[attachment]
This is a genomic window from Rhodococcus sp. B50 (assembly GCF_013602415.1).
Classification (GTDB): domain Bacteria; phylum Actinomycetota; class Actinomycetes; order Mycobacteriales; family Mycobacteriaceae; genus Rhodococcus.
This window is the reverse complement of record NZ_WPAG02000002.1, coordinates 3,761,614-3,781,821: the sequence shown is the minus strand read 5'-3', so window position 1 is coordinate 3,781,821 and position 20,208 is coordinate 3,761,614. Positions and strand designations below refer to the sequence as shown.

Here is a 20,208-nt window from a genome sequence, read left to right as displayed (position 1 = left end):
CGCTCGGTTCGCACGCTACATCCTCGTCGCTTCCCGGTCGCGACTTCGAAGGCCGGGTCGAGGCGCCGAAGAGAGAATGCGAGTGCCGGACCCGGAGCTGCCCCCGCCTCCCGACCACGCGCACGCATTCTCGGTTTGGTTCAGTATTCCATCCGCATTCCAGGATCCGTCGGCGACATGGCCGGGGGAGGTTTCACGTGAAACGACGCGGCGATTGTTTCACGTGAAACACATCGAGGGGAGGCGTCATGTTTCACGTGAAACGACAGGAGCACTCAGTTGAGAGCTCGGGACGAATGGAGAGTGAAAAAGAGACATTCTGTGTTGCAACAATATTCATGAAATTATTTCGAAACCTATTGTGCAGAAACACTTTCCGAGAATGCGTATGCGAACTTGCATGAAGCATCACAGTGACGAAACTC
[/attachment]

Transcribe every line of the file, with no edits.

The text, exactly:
This is a genomic window from Rhodococcus sp. B50 (assembly GCF_013602415.1).
Classification (GTDB): domain Bacteria; phylum Actinomycetota; class Actinomycetes; order Mycobacteriales; family Mycobacteriaceae; genus Rhodococcus.
This window is the reverse complement of record NZ_WPAG02000002.1, coordinates 3,761,614-3,781,821: the sequence shown is the minus strand read 5'-3', so window position 1 is coordinate 3,781,821 and position 20,208 is coordinate 3,761,614. Positions and strand designations below refer to the sequence as shown.

Here is a 20,208-nt window from a genome sequence, read left to right as displayed (position 1 = left end):
CGCTCGGTTCGCACGCTACATCCTCGTCGCTTCCCGGTCGCGACTTCGAAGGCCGGGTCGAGGCGCCGAAGAGAGAATGCGAGTGCCGGACCCGGAGCTGCCCCCGCCTCCCGACCACGCGCACGCATTCTCGGTTTGGTTCAGTATTCCATCCGCATTCCAGGATCCGTCGGCGACATGGCCGGGGGAGGTTTCACGTGAAACGACGCGGCGATTGTTTCACGTGAAACACATCGAGGGGAGGCGTCATGTTTCACGTGAAACGACAGGAGCACTCAGTTGAGAGCTCGGGACGAATGGAGAGTGAAAAAGAGACATTCTGTGTTGCAACAATATTCATGAAATTATTTCGAAACCTATTGTGCAGAAACACTTTCCGAGAATGCGTATGCGAACTTGCATGAAGCATCACAGTGACGAAACTC